Humanism and the future: a personal perspective
HSV Public Lecture by Geoff Allshorn, PhD student (La Trobe University) and HSV committee member, at Balwyn Library on 28 November 2013
Born in 1961 – the same year that HSV was founded, Amnesty International launched and the first man went into space – Geoff sees himself as shaped by the times. He is a science enthusiast, a keen human rights activist and an avowed Humanist. But possibly his most enduring early influence was the original Star Trek series, which he jests turned him into a Trexistentialist and guided him ultimately towards Humanism.
Reflecting on his family tree he mapped some of the social changes which have transfigured our view of humanity. In 1948 the UN Declaration of Human Rights promoted equality of worth, opportunity and dignity for every human being and did so from the default position of secular humanism. In the 1960s inter-racial marriage was accepted and today the debate favours same-sex marriage. Will the next generation live to see interplanetary colonization or other wondrous advances?
Internet technology already provides an opportunity for the younger generation to explosively enlarge their social framework and identity. However, do individ-uals have the capacity to critically analyse the vast reservoir of information in which they are immersed? Humanism aims to respond to the world’s problems ethically, and while societal evolution can be triggered by technological change, human agency can guide individuals to an ethical overview.
The potential for technology to promote human rights is also now undeniable. Contrast the Beijing massacre in 1989, and its official censorship of news, with the successful attempt to overthrow the Egyptian government during the Arab Spring of 2010, where mobile phones played such a significant role. Organ-isations such as Avaaz and Getup also exemplify the power to mobilise social change in our own society, using social media.
In the future we will almost certainly see changes which will transform our traditional binary gender classification, as well as our patriarchal, sexist, racist, homophobic, transphobic and ageist perspectives. The current limitations on our personal identities will be affected by bio-technical advances and a radically extended life expectancy. So what will it mean to be a Humanist in a world which is heading towards trans-Humanity? Will future generations deem us to be primitive, in much the same way as we now view Neanderthal man? It is impossible for us to anticipate the impact of future technology, given that we are hemmed in by old paradigms. Will our future see a shift from human rights to an expanded version of life rights, embracing other species, even cyberlife? That is, will we assign the same rights to our back-up cybernetic brain storage units as we do to our primary consciousness?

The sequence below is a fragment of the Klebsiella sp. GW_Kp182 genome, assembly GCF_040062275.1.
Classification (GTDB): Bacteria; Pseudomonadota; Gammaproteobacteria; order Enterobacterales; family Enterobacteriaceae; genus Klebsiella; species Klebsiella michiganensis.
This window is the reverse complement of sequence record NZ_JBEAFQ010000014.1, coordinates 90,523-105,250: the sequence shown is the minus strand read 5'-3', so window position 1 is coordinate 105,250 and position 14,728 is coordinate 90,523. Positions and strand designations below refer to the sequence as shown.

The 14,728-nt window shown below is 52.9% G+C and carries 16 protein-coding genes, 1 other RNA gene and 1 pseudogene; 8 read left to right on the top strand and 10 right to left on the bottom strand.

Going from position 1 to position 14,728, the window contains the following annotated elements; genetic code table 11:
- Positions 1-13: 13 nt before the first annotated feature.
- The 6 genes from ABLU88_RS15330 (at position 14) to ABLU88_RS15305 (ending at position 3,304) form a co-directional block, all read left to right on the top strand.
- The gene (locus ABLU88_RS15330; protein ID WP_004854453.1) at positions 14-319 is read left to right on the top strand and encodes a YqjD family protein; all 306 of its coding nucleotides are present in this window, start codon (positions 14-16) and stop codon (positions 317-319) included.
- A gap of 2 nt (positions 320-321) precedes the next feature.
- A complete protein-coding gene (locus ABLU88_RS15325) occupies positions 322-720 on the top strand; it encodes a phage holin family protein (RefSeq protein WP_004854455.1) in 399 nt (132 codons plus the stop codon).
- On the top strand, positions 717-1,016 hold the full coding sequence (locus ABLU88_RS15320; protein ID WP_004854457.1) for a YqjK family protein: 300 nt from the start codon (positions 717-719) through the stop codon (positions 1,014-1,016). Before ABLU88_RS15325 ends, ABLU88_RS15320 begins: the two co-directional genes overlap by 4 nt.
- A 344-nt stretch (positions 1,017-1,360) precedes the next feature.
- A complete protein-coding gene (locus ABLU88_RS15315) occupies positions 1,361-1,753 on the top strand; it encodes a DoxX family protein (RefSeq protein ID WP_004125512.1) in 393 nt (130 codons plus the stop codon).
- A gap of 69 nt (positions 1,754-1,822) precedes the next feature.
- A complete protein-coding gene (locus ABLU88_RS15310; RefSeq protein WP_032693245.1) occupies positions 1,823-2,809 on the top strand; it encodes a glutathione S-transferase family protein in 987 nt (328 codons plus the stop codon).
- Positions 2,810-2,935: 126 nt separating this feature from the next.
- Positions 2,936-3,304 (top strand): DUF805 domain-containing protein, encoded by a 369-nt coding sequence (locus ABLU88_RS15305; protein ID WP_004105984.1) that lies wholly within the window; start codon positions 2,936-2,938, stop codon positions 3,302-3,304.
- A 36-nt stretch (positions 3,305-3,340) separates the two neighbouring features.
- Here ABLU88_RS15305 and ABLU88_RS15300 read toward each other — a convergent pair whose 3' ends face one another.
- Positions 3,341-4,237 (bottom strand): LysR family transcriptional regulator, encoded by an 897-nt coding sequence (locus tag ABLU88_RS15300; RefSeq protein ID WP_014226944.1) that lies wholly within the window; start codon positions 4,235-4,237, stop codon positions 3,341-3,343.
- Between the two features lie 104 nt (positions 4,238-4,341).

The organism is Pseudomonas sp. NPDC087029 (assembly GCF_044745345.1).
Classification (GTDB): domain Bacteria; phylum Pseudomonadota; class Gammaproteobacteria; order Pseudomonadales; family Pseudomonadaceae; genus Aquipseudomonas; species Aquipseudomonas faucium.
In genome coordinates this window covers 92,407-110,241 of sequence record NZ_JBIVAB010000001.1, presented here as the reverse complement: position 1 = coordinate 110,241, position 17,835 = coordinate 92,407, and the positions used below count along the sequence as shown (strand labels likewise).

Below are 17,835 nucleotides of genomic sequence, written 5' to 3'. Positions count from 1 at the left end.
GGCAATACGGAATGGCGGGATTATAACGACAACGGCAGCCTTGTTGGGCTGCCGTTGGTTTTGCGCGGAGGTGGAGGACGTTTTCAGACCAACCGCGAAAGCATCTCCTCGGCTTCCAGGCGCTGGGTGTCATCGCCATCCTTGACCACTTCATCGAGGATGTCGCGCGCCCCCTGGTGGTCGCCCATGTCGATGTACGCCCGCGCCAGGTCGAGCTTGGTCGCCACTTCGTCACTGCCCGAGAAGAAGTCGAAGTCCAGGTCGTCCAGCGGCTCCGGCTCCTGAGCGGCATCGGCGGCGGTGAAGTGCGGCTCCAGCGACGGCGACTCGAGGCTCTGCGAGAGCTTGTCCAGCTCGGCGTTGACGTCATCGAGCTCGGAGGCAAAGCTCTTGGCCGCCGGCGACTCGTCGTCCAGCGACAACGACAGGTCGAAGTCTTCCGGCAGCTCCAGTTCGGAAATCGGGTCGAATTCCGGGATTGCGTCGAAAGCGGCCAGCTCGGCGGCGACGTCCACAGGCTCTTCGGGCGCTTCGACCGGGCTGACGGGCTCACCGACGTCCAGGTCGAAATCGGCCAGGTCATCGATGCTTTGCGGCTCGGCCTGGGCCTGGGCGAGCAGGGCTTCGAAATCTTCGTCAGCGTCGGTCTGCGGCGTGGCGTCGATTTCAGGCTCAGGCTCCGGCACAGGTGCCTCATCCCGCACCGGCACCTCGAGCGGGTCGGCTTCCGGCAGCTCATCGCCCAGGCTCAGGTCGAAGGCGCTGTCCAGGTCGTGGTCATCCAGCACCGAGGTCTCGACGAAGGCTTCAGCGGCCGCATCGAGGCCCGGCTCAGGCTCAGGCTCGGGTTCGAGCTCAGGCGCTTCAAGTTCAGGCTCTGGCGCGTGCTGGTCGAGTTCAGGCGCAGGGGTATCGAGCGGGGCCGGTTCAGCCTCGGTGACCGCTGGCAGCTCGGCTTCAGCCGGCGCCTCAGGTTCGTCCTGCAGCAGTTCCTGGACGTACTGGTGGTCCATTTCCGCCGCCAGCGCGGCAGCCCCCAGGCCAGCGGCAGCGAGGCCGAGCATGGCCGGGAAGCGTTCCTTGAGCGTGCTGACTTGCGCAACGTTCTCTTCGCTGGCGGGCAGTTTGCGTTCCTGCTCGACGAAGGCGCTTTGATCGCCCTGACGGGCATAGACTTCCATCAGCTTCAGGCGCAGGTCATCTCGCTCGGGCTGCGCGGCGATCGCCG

Geoff posits that Humanism has the potential to provide an ethical and viable philosophy in a future society where our very humanity may be redefined. But to do so it must be prepared to evolve. A perusal of the issues favoured by Australian Humanists in the last fifty years shows that science and technology have had minimal emphasis compared with social issues. For example, in the journals and newsletters of that period there was no reference to the space program. And consider the current focus on fighting religious education in schools and the promotion of ethics teaching, which reflects the endorsement of change through education and legislative reform, above a recognition of the role of science and technology in societal evolution. As a consequence of this ‘qwerty’ mindset we may be left behind by accelerating social and technological change.
Consider, in particular, the challenge for HSV in a world where many Humanists under the age of 40 would prefer to stay at home and interact socially, intellectually, and even sexually, with others on line. How do we attract them to attend meetings and participate in activities face-to-face? Should we even try? How do we involve young people whose Humanism is already so entrenched within their values that Humanist meetings to discuss theism and other similar matters are unnecessary and irrelevant. The challenge is both terrifying and breathtakingly exciting.
One colleague recently enquired whether Humanists are dreamers or activists. For Geoff we are both. It is part of our philosophy, indeed our mandate, he believes, to translate dreams into reality. As George Bernard Shaw said, ‘Progress is impossible without change, and those who cannot change their minds cannot change anything.’ Do we dare to look beyond the familiar and the present, and anticipate the unfamiliar and the unknown which lie ahead? Do we have the wisdom to discern what is both possible and desirable in the future of our species and help prepare our planet for it? He offers no answers but suggests that the future of our Society will be shaped and transformed by whatever we decide collectively.
Full talk published in Australian Humanist, No. 113, Autumn 2014
Report by Jennie Stuart